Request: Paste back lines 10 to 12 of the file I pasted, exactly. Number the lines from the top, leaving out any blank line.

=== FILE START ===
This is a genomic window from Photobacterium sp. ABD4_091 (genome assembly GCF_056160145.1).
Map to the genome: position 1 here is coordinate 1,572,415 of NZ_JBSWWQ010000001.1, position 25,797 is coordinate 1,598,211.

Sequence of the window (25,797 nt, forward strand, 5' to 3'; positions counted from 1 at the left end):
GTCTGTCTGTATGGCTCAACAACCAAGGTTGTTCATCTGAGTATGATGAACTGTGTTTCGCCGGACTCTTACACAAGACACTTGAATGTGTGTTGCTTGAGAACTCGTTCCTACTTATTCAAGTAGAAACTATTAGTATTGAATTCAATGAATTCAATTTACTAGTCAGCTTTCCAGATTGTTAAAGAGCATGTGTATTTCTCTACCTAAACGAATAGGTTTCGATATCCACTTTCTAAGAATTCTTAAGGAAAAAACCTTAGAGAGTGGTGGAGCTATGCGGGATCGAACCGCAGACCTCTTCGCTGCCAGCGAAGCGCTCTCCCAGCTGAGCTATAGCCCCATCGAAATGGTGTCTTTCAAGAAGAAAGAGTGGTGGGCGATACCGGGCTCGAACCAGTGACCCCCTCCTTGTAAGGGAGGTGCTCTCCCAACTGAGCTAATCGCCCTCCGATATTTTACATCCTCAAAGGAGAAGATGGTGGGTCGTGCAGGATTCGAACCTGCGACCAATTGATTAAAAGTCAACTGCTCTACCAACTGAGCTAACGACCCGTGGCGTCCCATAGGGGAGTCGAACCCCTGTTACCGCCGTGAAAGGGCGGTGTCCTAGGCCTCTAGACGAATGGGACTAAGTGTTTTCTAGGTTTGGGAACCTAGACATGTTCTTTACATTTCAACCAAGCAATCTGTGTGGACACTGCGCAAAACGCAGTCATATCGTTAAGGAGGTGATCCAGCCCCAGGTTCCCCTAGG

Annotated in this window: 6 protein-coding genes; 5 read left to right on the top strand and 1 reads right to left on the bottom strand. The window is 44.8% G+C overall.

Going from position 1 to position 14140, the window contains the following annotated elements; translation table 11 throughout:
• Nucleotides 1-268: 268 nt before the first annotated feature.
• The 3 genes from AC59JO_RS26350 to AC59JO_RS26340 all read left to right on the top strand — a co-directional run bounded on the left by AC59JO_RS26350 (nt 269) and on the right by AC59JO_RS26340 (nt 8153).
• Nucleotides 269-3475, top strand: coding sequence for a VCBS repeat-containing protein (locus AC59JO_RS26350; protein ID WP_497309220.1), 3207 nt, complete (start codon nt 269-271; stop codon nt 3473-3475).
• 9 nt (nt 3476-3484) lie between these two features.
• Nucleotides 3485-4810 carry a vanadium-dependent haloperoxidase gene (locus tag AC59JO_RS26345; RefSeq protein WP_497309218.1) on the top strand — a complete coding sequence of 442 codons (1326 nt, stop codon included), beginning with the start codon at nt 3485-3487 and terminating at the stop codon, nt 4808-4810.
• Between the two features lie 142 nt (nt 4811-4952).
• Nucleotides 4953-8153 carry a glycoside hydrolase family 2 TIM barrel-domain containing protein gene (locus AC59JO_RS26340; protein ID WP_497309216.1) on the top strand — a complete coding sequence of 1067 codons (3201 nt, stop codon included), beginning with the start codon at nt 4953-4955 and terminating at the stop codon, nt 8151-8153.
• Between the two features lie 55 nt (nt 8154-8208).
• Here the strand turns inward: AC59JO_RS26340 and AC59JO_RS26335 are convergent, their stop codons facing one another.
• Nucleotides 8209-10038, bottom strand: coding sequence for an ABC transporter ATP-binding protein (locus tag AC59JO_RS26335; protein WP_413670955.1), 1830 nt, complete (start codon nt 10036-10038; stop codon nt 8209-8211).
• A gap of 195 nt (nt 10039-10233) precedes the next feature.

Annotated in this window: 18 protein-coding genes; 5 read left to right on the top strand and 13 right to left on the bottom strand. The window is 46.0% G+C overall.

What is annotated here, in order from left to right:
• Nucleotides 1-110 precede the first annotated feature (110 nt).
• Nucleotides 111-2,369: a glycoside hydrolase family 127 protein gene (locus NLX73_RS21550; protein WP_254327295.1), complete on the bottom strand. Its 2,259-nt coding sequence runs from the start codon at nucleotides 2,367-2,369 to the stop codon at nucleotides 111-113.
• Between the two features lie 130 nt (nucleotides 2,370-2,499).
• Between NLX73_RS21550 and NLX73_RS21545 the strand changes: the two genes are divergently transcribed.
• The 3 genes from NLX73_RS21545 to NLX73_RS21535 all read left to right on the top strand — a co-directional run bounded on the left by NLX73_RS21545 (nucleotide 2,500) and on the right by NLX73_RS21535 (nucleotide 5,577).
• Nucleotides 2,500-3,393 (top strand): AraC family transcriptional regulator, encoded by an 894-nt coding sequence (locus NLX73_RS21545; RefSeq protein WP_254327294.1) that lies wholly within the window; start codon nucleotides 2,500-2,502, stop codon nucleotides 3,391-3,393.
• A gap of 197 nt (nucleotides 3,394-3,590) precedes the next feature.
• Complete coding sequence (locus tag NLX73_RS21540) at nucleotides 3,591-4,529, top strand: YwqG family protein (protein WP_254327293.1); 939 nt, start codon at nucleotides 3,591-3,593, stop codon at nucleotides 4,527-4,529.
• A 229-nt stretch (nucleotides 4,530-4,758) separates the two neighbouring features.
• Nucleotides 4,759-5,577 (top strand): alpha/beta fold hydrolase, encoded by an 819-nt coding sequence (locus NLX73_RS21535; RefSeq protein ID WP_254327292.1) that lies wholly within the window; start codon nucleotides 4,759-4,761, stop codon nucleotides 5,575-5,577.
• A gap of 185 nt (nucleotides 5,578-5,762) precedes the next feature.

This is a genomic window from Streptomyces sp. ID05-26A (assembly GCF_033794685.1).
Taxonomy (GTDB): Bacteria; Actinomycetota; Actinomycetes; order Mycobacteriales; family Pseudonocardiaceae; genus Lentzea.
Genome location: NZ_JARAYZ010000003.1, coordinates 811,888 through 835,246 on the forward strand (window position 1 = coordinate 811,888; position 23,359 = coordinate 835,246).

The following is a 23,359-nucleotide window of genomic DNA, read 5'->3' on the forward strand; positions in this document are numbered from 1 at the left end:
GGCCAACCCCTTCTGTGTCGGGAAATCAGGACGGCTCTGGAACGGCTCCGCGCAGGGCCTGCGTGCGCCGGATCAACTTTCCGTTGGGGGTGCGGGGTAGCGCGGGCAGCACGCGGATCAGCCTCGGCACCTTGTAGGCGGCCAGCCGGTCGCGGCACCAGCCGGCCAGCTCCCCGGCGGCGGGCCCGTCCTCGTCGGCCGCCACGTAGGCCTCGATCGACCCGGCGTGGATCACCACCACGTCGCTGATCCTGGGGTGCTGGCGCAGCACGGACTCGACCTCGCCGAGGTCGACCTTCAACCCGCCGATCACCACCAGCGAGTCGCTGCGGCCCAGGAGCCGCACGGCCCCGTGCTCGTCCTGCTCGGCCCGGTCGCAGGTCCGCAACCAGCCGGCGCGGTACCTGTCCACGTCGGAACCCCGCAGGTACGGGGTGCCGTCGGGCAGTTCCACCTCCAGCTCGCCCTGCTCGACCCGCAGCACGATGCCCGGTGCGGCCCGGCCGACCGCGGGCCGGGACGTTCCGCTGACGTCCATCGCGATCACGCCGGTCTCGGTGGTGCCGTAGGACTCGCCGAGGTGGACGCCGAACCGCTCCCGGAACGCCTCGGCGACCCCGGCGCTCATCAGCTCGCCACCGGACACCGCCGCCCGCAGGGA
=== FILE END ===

• 9 nt (nt 3476-3484) lie between these two features.
• Nucleotides 3485-4810 carry a vanadium-dependent haloperoxidase gene (locus tag AC59JO_RS26345; RefSeq protein WP_497309218.1) on the top strand — a complete coding sequence of 442 codons (1326 nt, stop codon included), beginning with the start codon at nt 3485-3487 and terminating at the stop codon, nt 4808-4810.
• Between the two features lie 142 nt (nt 4811-4952).